Our brains evolved on the African grassland, but they generally still work fine. One exception–among many–is large numbers. As behavioral economists have shown, we pretty much react the same to $200 million as we do to $200 billion–even though the former is just 99.9% of the latter.*
And that’s where infographics come in. For a long time now, David McCandless has been putting together something called the Billion-Dollar-o-Gram, which seeks to compare the outsize figures you see most often in the news, ranging from the cost of the war in Iraq to the estimated cost to create a green economy. Looked at in perspective, you start to wonder how the hell our priorities got so screwed up:
Obviously, the numbers belie a great deal of complexity (which you can find by viewing McCandless’s source list). But still, they’re sobering: For example, is the cost to create green economies in the developing world really so small, when compared to something as seemingly futile as the War on Drugs? And never mind the amount we’ve spent on Iraq and Afghanistan (and the amount we were supposed to spend).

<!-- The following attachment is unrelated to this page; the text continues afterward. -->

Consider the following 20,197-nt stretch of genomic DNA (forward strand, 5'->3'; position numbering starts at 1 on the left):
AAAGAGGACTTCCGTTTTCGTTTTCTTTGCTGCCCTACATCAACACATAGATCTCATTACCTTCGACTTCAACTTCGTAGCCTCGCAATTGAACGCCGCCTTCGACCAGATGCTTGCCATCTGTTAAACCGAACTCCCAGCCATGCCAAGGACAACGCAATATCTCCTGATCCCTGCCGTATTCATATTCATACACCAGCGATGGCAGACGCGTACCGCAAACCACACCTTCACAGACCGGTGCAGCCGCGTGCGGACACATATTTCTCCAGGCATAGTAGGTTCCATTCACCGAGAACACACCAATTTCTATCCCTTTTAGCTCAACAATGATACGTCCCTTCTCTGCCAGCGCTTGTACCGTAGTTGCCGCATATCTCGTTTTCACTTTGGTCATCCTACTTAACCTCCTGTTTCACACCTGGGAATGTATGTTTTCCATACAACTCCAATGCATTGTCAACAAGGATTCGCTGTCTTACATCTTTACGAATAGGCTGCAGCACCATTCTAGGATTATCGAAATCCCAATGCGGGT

It should be law that whenever a big number is thrown up anywhere, it comes with a chart for comparison.
For a bigger taste of McCandless’s work, click on our slideshow.
*If you want to get pissed off, just pay attention sometime to how poorly the news handles big numbers, and their relative size. For example: Malpractice-lawsuit reform isn’t going to fix health care costs, even if it might save $30 billion. Why? Because it’s still just 1% of our $2 trillion medical industry. Nonetheless, many political clowns act as if it will be enough to fix everything.